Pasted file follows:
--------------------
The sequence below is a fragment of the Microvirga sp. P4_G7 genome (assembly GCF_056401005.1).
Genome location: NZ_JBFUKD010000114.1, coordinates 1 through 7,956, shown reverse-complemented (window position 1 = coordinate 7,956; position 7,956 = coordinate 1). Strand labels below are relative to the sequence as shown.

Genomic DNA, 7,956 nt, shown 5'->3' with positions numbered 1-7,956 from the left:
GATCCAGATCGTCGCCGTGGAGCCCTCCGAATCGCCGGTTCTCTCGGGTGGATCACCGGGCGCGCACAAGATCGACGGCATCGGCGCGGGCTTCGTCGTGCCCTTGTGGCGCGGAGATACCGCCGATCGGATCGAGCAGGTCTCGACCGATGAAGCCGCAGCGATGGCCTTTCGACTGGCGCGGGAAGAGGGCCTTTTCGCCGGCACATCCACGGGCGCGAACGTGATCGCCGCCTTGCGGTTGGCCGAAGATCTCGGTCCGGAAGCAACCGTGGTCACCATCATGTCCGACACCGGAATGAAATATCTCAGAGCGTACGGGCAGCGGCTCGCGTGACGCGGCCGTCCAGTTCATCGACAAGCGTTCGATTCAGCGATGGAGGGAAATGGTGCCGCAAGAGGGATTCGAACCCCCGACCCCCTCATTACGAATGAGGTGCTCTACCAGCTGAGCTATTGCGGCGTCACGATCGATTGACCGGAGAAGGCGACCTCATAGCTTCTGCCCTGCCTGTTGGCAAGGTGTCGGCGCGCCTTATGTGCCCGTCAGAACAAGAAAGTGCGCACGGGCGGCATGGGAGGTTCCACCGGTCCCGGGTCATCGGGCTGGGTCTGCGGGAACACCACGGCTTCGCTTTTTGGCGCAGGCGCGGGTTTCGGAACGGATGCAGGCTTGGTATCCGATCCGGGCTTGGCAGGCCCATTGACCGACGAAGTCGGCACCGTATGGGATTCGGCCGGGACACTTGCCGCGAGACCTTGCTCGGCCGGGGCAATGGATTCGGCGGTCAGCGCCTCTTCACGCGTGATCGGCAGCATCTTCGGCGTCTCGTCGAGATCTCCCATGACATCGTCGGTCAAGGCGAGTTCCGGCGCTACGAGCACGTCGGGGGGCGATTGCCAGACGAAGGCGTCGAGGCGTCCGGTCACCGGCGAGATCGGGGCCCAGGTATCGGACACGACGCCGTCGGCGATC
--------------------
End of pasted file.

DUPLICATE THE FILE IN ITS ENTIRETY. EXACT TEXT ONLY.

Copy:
The sequence below is a fragment of the Microvirga sp. P4_G7 genome (assembly GCF_056401005.1).
Genome location: NZ_JBFUKD010000114.1, coordinates 1 through 7,956, shown reverse-complemented (window position 1 = coordinate 7,956; position 7,956 = coordinate 1). Strand labels below are relative to the sequence as shown.

Genomic DNA, 7,956 nt, shown 5'->3' with positions numbered 1-7,956 from the left:
GATCCAGATCGTCGCCGTGGAGCCCTCCGAATCGCCGGTTCTCTCGGGTGGATCACCGGGCGCGCACAAGATCGACGGCATCGGCGCGGGCTTCGTCGTGCCCTTGTGGCGCGGAGATACCGCCGATCGGATCGAGCAGGTCTCGACCGATGAAGCCGCAGCGATGGCCTTTCGACTGGCGCGGGAAGAGGGCCTTTTCGCCGGCACATCCACGGGCGCGAACGTGATCGCCGCCTTGCGGTTGGCCGAAGATCTCGGTCCGGAAGCAACCGTGGTCACCATCATGTCCGACACCGGAATGAAATATCTCAGAGCGTACGGGCAGCGGCTCGCGTGACGCGGCCGTCCAGTTCATCGACAAGCGTTCGATTCAGCGATGGAGGGAAATGGTGCCGCAAGAGGGATTCGAACCCCCGACCCCCTCATTACGAATGAGGTGCTCTACCAGCTGAGCTATTGCGGCGTCACGATCGATTGACCGGAGAAGGCGACCTCATAGCTTCTGCCCTGCCTGTTGGCAAGGTGTCGGCGCGCCTTATGTGCCCGTCAGAACAAGAAAGTGCGCACGGGCGGCATGGGAGGTTCCACCGGTCCCGGGTCATCGGGCTGGGTCTGCGGGAACACCACGGCTTCGCTTTTTGGCGCAGGCGCGGGTTTCGGAACGGATGCAGGCTTGGTATCCGATCCGGGCTTGGCAGGCCCATTGACCGACGAAGTCGGCACCGTATGGGATTCGGCCGGGACACTTGCCGCGAGACCTTGCTCGGCCGGGGCAATGGATTCGGCGGTCAGCGCCTCTTCACGCGTGATCGGCAGCATCTTCGGCGTCTCGTCGAGATCTCCCATGACATCGTCGGTCAAGGCGAGTTCCGGCGCTACGAGCACGTCGGGGGGCGATTGCCAGACGAAGGCGTCGAGGCGTCCGGTCACCGGCGAGATCGGGGCCCAGGTATCGGACACGACGCCGTCGGCGATC